The Food and Drug Administration is investigating the risk of brain deposits after recurring use of gadolinium-based contrast agents for MRI, the agency announced in a statement.
Studies suggest that gadolinium-based contrast agent (GBCA) deposits may stay in the brains of patients who have four or more contrast MRI scans, though it is unknown whether these deposits cause adverse effects, the FDA said.
GBCAs are usually expelled through the kidneys, but may remain in the brain after repeated exposure. FDA’s National Center for Toxicological
Research will further investigate safety risks in consultation with researchers and industry, the statement said.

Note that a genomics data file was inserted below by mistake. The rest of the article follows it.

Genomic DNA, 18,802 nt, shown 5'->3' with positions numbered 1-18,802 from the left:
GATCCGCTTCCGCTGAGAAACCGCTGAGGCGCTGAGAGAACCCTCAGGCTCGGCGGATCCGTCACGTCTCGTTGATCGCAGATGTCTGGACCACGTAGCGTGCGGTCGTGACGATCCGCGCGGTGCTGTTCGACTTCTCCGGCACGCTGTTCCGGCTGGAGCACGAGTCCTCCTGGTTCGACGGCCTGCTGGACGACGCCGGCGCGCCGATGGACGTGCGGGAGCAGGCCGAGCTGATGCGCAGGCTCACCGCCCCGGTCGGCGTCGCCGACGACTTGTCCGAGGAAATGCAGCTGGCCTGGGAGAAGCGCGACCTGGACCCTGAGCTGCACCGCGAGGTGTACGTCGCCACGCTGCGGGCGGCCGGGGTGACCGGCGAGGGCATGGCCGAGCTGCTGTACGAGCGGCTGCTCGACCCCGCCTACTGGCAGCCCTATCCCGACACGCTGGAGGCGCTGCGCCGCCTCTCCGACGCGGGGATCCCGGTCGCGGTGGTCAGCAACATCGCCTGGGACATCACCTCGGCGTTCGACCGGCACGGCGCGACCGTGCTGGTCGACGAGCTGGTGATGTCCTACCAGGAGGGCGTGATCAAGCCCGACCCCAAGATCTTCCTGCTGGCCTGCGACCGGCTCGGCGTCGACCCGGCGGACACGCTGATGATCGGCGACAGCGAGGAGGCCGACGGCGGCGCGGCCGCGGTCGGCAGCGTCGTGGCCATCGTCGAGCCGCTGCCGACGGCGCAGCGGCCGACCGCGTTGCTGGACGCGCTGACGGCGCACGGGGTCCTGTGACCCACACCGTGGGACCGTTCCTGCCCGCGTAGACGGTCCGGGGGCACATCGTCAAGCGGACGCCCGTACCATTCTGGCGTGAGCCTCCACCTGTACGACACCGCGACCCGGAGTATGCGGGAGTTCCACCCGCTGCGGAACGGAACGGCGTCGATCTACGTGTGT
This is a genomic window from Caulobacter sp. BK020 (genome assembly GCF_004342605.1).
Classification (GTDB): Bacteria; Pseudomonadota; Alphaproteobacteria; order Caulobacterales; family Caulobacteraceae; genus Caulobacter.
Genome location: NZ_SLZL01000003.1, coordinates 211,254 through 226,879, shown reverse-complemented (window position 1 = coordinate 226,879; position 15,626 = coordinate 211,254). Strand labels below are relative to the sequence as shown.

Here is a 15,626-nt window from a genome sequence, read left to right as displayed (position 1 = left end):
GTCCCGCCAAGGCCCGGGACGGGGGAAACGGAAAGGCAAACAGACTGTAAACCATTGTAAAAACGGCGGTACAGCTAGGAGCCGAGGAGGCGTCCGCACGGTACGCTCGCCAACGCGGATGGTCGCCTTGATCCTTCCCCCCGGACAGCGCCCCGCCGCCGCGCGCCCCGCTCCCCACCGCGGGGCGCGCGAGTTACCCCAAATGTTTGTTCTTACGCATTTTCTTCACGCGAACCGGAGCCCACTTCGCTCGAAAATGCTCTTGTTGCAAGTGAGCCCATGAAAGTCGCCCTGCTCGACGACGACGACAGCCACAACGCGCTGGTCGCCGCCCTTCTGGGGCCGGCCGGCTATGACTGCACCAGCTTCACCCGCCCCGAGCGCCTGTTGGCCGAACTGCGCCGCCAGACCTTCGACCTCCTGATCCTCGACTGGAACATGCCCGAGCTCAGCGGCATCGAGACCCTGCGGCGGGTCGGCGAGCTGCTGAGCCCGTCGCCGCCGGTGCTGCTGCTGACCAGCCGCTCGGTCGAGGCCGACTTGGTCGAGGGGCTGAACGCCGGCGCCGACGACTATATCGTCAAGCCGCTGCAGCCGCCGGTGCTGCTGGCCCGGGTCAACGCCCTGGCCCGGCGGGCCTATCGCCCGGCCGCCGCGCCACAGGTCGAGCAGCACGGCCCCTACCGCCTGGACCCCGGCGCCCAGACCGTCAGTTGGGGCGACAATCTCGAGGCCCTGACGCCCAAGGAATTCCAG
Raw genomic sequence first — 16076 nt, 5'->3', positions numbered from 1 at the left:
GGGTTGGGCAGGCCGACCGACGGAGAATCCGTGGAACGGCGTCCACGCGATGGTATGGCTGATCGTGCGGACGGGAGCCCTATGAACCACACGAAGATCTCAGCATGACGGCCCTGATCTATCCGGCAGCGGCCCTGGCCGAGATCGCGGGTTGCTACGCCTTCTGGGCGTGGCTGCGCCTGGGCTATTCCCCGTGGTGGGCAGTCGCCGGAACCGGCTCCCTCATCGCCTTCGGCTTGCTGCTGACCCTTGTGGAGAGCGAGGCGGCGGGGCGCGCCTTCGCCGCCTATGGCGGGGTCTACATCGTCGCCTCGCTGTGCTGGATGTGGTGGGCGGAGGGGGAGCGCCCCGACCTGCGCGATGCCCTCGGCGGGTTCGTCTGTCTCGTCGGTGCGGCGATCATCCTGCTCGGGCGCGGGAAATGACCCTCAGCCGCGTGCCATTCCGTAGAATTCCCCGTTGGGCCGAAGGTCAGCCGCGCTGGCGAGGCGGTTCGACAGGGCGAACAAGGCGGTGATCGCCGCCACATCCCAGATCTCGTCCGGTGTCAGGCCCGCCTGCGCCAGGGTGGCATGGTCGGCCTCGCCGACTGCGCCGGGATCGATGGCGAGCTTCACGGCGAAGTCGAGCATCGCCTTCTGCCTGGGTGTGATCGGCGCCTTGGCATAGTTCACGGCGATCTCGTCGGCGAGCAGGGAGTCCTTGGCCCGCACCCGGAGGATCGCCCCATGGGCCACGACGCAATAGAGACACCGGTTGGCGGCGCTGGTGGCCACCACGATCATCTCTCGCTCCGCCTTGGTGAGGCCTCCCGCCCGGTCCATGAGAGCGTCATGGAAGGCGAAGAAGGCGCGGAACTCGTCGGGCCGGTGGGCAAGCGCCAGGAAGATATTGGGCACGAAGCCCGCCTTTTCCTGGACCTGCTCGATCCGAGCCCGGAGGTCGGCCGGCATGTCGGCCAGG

The FDA is not requiring manufacturers to change the labels of GBCA products until more information is known. The agency is, however, recommending that clinicians limit GBCA use to situations in which it would be necessary for patient care.
“Health care professionals are also urged to reassess the necessity of repetitive GBCA MRIs in established treatment protocols,” the FDA said.
Patients may report side effects and adverse events to the FDA’s MedWatch Safety Information and Adverse Event Reporting Program.